He was kidnapped

After missing two weeks of work with no call, no note, no nothing an employee came to my office to tell me that the reason he wasn’t working was because he was kidnapped.  Unfortunately this story takes place in a country where it is possible. Any other place would have seen me roll me eyes or chuckle.  He walked into my office limping, talking a mile a minute and handed me police reports. Unfortunately for him, he walked out of my office with no limp and had trouble answering my questions about his well-being. The head of security was a former detective and I asked him to check out the reports. Totally fake. The reports were for a purse snatching, car jacking and a fight. Needless to say he didn’t get his job back, although if he would have applied the same creativity to his work – who knows what he could be doing now…

No speak English

This occurred many times but the most memorable was when I was two weeks into my HR career. Yes, fresh and new out of college and it showed me how much people will try to get out of trouble even when they were wrong.  I was working in a hotel and there were two housekeepers who brought a personal disagreement (ok, fight) into work by trying to sabotage each other. This was done by hiding sheets, towels, and the amenities. The two ladies were called into the HR office and had a meeting with the Director of HR. About 5 minutes into the meeting they pulled the “We don’t understand English”, which everyone knew was false. The Director came out of her office and asked me if I would do her a favor by translating. Keep in mind up to this point no one outside of HR knew I was bilingual (speak, read & write Spanish). Of course I said yes and when I went into the office I explained my purpose was only to translate and I would not be changing any words or statements made. It took a few minutes to pick up their mouths off the floor and get them thinking again. Granted this was 20 years ago, but people have to realize the odds of someone else speaking their language is great – after all this is a melting pot of a country.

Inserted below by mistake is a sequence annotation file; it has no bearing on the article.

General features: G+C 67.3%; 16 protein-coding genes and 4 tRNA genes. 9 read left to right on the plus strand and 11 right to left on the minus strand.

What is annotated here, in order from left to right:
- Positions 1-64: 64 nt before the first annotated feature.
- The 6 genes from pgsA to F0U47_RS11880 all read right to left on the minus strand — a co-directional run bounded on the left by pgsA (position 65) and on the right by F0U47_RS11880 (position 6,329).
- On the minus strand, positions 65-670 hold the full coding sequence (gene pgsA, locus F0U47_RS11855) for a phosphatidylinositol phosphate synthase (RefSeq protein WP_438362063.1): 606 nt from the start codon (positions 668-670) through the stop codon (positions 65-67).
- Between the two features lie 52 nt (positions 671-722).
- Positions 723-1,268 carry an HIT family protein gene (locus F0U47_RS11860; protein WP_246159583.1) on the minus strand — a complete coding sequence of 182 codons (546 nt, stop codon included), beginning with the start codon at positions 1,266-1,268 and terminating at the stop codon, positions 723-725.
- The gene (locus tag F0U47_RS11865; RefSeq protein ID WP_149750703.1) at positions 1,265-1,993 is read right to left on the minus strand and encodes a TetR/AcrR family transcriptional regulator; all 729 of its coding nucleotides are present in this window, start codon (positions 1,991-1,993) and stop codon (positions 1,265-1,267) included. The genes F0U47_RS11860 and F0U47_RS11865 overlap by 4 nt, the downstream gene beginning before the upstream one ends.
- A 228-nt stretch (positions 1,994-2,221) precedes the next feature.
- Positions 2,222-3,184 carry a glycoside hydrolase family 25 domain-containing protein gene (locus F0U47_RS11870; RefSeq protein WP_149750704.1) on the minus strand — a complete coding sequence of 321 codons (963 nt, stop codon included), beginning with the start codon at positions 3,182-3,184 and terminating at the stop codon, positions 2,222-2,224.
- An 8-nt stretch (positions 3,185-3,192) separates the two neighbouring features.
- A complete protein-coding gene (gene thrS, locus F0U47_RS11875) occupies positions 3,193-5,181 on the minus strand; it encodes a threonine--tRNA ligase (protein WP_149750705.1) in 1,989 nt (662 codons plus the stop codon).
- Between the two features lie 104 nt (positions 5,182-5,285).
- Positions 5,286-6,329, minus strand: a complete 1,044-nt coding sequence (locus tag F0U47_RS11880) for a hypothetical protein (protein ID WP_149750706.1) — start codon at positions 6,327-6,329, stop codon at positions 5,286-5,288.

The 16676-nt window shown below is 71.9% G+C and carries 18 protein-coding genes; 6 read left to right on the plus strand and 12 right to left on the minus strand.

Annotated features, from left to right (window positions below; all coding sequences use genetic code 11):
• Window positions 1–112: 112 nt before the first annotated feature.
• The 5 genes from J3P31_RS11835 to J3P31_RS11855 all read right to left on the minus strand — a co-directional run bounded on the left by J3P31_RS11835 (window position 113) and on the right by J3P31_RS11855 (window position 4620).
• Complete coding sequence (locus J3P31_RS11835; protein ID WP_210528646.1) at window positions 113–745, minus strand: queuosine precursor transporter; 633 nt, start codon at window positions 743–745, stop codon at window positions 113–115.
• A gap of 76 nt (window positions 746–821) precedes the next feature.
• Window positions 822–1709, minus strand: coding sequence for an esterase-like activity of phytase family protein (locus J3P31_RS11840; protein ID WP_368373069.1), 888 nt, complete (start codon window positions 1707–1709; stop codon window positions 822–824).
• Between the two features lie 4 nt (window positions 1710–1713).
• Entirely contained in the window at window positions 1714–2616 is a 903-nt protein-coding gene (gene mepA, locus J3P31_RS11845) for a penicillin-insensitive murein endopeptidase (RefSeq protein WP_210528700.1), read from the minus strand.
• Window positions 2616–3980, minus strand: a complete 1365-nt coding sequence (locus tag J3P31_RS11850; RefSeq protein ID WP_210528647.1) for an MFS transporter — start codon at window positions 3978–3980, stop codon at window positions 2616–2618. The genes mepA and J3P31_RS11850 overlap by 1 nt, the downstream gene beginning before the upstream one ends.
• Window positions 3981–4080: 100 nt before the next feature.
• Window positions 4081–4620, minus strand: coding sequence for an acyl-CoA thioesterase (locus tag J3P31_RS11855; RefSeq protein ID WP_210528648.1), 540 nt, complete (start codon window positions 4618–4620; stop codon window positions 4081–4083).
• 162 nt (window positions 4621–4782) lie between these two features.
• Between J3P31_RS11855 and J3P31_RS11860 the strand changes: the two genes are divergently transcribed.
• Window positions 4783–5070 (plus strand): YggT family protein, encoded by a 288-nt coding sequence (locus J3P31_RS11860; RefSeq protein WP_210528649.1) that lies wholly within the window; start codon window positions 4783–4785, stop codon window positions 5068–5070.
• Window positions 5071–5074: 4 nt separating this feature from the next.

I stole but want my job back

This is another hotel story, what can I say, when a business is open 24/7 the guests aren’t the only interesting attraction. This time the hotel was having issues with equipment going missing, items made from silver and crystal – chaffing dishes, flatware, wine glasses, etc. There was a big investigation involving secret cameras, undercover buyers, etc. In the end, two employees were arrested for theft and they were caught red handed. After several weeks the police dropped the charges against one of the employees since his case wasn’t as strong and would require a lot more work to prove. Ok, not a problem the mastermind was being held and would be tried. The person that was let go actually had the nerve to come back and ask for his job! Really, you already stole from us once – why would I let you do it again. Needless to say he wasn’t the brains of the operation.

These were the first stories that came to mind – after 20 years I have many, many more.  Share your stories!